Evaluating ESG Fixed-Income Investments for DC Plans
McCarthy says sustainability efforts can be as impactful, if not more so, within fixed-income investments as they are within equity investments. He says it is prudent for DC plan sponsors to look at ESG approaches within fixed-income investments and how they can benefit and mitigate risk for participants nearing or in retirement.
McCarthy suggests that, to identify the universe of available fixed-income ESG investments, DC plan sponsors should enlist the help of an investment consultant to ensure they can incorporate ESG benefits into portfolios in a prudent way.
“ESG factors can improve performance and reduce risk,” he says. “But it is important that the evaluation of ESG investments is done properly, and a consultant can help.”
Unlike equity investments, finding successful fixed-income investments is more about avoiding losers than picking winners, McCarthy explains. So screening for ESG in fixed-income investments can help mitigate downside risk by adding another assessment of business risk. “These areas of risk are not often identified with traditional financial analysis,” he says.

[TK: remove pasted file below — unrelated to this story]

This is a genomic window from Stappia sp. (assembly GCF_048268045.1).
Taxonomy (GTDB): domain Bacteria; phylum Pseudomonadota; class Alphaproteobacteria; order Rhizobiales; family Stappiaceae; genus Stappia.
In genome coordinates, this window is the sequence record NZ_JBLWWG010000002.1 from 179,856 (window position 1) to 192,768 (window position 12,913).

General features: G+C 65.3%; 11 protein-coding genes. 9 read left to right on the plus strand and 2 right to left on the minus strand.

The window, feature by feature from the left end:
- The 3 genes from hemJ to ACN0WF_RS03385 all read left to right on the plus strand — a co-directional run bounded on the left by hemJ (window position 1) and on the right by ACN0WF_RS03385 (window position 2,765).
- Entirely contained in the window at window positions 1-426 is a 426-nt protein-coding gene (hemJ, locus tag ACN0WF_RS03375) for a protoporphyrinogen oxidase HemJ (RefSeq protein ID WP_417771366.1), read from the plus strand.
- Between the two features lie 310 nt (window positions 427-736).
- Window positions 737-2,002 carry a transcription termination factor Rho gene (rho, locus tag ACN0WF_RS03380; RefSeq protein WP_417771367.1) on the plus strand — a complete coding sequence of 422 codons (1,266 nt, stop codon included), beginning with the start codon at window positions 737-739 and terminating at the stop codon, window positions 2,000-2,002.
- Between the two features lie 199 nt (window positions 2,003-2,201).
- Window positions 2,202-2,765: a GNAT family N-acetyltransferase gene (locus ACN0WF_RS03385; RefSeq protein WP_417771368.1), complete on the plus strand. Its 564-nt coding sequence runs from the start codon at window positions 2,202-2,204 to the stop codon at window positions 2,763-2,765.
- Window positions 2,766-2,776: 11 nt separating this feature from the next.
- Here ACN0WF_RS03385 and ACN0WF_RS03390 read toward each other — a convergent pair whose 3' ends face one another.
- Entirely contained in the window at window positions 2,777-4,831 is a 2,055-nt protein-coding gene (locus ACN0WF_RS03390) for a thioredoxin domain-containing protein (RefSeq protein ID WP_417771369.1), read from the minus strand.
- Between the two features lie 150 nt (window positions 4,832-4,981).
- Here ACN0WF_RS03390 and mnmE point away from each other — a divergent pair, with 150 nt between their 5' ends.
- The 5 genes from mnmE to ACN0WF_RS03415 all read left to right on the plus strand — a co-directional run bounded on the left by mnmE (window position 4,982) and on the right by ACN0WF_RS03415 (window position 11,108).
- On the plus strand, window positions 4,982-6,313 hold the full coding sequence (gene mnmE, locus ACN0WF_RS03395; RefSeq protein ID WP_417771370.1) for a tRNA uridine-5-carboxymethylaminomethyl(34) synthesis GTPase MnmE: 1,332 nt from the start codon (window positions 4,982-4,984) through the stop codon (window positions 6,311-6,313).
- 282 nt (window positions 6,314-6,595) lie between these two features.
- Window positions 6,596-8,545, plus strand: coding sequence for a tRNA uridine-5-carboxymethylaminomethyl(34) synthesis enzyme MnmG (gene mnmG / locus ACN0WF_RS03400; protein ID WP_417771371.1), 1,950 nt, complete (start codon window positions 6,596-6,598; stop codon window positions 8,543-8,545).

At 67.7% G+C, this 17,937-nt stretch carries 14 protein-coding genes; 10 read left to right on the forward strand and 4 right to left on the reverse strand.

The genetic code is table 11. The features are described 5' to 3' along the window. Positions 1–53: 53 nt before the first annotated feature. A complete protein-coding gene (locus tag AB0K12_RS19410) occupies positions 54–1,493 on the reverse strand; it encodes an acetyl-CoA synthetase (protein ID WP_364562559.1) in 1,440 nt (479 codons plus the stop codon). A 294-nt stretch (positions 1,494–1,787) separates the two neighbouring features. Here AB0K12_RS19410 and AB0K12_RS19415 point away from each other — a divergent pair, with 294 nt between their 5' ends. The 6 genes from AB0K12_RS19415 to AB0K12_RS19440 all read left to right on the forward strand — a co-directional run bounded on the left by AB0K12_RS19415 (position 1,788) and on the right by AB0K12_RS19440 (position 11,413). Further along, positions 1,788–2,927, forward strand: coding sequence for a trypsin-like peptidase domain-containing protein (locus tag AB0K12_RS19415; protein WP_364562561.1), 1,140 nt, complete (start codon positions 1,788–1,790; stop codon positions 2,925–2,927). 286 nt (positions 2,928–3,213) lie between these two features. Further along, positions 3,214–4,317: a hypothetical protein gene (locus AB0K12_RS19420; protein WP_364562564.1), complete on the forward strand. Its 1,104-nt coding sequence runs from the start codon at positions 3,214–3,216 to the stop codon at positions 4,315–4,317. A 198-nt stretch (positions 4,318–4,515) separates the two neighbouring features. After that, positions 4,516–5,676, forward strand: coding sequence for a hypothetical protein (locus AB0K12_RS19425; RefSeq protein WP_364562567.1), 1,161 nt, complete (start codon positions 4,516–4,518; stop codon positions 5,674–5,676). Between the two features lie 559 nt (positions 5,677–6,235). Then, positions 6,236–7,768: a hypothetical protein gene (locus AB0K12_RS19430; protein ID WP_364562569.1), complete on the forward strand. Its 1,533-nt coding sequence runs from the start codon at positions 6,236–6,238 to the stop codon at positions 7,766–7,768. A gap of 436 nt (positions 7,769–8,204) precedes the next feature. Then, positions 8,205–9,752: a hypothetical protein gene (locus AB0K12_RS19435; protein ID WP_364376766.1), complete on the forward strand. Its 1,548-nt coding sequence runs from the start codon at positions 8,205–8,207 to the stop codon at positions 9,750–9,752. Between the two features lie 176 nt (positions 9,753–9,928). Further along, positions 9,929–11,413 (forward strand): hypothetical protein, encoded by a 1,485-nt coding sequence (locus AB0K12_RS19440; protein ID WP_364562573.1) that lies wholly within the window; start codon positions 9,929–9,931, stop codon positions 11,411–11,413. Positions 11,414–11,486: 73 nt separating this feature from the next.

McCarthy says the evaluation of fixed-income investments should always start with investment performance. Even if they’re using an investment consultant, plan sponsors need to understand an investment manager or issuer’s process.
“Plan sponsors need to ensure they are looking under the hood. Ask, ‘what does the investment mean by ESG or sustainable?’” he says. “Sustainability is a subset within ESG that has two fronts: Environmental relates to climate change, renewable energy, etc.; and social relates to community, such as help providing affordable housing. And, as a fiduciary duty, plan sponsors must assess strategies within an investment portfolio for pecuniary effects.”